(p.385) A12 Vanishing integrals
(p.385) A12 Vanishing integrals
A12.1 Introduction
If the sine function
is integrated, the result is zero for any limit ±p, because of the antisymmetry of the sine function across the origin. This type of function could not span the totally symmetric A_{1} irreducible representation. Consider next the integral
where ${\psi}_{1}\text{}\text{}\text{and}\text{}\text{}{\psi}_{2}$ are wave functions and the integration is over the space of τ. Since the value of the integral $\mathcal{I}.$ is independent of molecular orientation, any symmetry operation acting on $\mathcal{I}.$ is equivalent to the transformation $\mathcal{I}\to \text{}\mathcal{I}$, that is, a product ${\psi}_{1}{\psi}_{2}$ can be the basis for the A_{1} irreducible representation. For example, in point group C_{3v}, suppose that ${\psi}_{1}\text{}\text{}\text{and}\text{}\text{}{\psi}_{2}$span A_{1} and E respectively, then the table hereunder follows:
E 
2C_{3} 
3σ_{v} 


${\psi}_{1}({A}_{1})$ 
1 
1 
1 
${\psi}_{2}(E)$ 
2 
−1 
0 
The product ${\psi}_{1}{\psi}_{2}$ is 2 −1 0, which has the symmetry of E: A_{1} is not present (${A}_{1}\otimes \text{}\text{}E=E,$ Appendix A10.2.1) and the integral, Eq. (A12.2), vanishes because ${\psi}_{1}\text{}\text{}\text{and}\text{}\text{}{\psi}_{2}$ do not transform as the same irreducible representation of the point group. Had ${\psi}_{2}$ also spanned A_{1}, then ${\psi}_{1}{\psi}_{2}$ would have had the symmetry of A_{1}, and the integral would not necessarily have vanished; it could however, vanish for reasons unrelated to symmetry [1]. The arguments may be extended to products of more than two functions.
Example A12.1
Can the integrals, Eq. (A12.2), of the functions (a) ${x}^{2}{y}^{2},$ and (b) ${x}^{2}{y}^{2}+{z}^{2}$be nonvanishing when integrated over a square centred at the origin?
A square corresponds with point group D_{4h}. Hence, from the character table for this point group: (a) The function ${x}^{2}{y}^{2}$spans B_{1g} and the integral vanishes. (b) The function ${x}^{2}{y}^{2}+{z}^{2}$spans A_{1g} + B_{1g}, and the integral can be now nonvanishing.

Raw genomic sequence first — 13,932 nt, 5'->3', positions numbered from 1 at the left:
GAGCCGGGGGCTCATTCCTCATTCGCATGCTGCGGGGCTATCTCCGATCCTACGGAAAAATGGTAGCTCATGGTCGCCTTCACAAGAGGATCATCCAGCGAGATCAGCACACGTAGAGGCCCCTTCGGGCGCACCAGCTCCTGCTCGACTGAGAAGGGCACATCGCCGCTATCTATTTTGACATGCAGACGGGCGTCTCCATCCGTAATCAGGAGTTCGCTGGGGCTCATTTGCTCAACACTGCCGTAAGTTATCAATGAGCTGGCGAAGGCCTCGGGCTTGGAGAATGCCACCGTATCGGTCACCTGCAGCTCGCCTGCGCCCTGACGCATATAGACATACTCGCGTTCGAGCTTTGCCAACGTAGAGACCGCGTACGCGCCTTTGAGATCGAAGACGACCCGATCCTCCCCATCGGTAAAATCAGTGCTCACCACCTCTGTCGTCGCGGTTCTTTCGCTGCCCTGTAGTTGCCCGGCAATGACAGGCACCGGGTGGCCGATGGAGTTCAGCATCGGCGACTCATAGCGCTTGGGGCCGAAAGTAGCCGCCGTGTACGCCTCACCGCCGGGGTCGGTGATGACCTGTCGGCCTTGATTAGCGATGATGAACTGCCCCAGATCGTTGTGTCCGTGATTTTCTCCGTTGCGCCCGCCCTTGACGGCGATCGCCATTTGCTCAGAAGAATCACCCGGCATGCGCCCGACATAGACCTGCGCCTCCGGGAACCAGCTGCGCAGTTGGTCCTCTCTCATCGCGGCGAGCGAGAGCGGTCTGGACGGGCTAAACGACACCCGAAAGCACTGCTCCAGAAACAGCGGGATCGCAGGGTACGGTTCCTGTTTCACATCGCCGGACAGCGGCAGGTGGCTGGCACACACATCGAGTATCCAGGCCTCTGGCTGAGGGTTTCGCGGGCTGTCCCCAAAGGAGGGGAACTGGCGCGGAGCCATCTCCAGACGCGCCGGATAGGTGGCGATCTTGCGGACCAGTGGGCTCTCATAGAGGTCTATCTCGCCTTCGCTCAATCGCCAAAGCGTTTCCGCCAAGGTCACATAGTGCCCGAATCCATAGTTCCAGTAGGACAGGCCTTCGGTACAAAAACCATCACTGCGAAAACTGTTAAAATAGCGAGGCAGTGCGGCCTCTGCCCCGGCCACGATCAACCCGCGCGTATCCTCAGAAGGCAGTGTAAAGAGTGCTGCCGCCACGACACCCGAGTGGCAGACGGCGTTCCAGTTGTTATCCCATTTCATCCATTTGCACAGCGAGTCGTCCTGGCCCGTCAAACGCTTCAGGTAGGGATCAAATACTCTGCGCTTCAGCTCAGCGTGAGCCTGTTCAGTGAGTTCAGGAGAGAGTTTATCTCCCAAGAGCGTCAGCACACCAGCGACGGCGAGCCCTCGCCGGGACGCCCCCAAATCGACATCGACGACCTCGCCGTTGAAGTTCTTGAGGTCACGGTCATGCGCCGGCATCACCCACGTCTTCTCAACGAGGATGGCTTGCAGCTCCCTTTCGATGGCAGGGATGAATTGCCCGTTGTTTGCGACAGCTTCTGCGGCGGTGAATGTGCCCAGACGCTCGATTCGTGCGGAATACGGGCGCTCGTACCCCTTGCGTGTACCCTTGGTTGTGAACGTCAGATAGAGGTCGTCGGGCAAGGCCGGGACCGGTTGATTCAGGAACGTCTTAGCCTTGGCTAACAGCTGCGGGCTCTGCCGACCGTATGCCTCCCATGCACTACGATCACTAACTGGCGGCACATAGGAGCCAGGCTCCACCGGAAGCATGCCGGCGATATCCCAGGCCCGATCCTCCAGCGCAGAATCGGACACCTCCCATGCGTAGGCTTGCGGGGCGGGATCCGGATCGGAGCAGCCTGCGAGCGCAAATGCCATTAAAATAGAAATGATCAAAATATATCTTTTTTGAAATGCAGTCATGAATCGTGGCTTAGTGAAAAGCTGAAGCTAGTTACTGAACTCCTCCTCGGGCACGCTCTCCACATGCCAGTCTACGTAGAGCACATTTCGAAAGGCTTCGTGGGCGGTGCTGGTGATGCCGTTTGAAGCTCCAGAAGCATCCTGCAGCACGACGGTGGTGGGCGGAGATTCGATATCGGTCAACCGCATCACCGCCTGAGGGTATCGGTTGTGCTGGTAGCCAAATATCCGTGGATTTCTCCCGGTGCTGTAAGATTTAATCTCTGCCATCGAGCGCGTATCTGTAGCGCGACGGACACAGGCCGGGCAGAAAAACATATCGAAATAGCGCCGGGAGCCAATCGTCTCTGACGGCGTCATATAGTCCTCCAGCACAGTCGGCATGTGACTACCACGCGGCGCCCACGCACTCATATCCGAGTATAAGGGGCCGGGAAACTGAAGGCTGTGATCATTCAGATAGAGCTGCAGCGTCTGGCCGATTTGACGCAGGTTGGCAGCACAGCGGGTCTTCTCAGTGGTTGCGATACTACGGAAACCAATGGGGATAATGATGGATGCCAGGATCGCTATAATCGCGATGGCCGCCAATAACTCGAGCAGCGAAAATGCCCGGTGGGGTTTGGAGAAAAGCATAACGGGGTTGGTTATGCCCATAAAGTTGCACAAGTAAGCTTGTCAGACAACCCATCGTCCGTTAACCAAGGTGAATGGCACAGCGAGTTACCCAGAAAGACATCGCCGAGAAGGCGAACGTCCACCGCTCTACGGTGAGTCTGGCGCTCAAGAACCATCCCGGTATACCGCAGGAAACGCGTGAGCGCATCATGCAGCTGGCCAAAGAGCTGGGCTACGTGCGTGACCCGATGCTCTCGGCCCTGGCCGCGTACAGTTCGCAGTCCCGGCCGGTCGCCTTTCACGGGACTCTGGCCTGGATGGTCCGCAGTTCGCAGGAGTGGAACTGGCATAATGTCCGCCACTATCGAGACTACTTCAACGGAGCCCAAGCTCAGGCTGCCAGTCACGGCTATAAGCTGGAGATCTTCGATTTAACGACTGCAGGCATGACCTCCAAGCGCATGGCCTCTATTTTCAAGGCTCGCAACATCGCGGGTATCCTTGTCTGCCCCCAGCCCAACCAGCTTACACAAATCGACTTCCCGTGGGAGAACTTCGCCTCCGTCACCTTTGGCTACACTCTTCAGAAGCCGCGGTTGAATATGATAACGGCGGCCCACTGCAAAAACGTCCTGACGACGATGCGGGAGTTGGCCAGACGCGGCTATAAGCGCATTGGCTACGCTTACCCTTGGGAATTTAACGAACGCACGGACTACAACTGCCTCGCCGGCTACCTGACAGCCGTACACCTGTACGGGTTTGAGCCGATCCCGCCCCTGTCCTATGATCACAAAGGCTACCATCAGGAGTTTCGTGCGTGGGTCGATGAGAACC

(p.386) A12.2 Spectroscopic applications
In applying quantum mechanical principles to spectroscopic transitions, integrals of the form
are encountered, where i and f are initial and final states of the system, and μ is a transitional moment operator, the dipole moment operator, for example, which may be written as
where e_{i} is the charge of the i^{th} particle, and x_{i}, y_{i} and z_{i} are the coordinates of its position vector r_{i}, where i, j and k are unit vectors along x, y and z, respectively. Now, Eq. (A12.3) can be resolved into three integrals, that along the x axis, for example, being
The integral, Eq. (A12.3), will be nonzero if any one of its component integrals like Eq. (A12.5) is nonzero: for this condition to exist, the direct product of ${\psi}_{i},\text{}\text{}{\mu}_{x}\text{}\text{}\text{and}\text{}\text{}{\psi}_{f}$, or its counterpart in y or z, should contain the fully symmetric type A_{1} representation [2].
The ground state vibrational wave function ${\psi}_{i}$ of an atom has the same mathematical form as that of an s atomic orbital, so it is spherically (totally) symmetric, which means that there are no symmetry restrictions attached to it.
Consider the water molecule, point group C_{2v}. The character table shows that x, y and z have the symmetries ${B}_{1},\text{}{B}_{2}\text{}\text{and}\text{}{\text{A}}_{1}$, respectively. Following Section 8.3.3.2, it can be shown that this molecule has vibrational (final) states ${\psi}_{f}$ corresponding to A_{1} and B_{2} symmetries. Hence, the integral Eq. (A12.3) may be investigated by the direct products
With ${\Gamma}_{{\psi}_{1}}={A}_{1}$ and ${\Gamma}_{{\psi}_{f}}={A}_{1}$,
(p.387) and with ${\Gamma}_{{\psi}_{1}}={A}_{1}$ and ${\Gamma}_{{\psi}_{f}}={B}_{2}$,
Thus, Eq. (A12.3) can be nonzero in both A_{1} and B_{2} symmetries because the direct products contain the fully symmetric A_{1} representation in each case.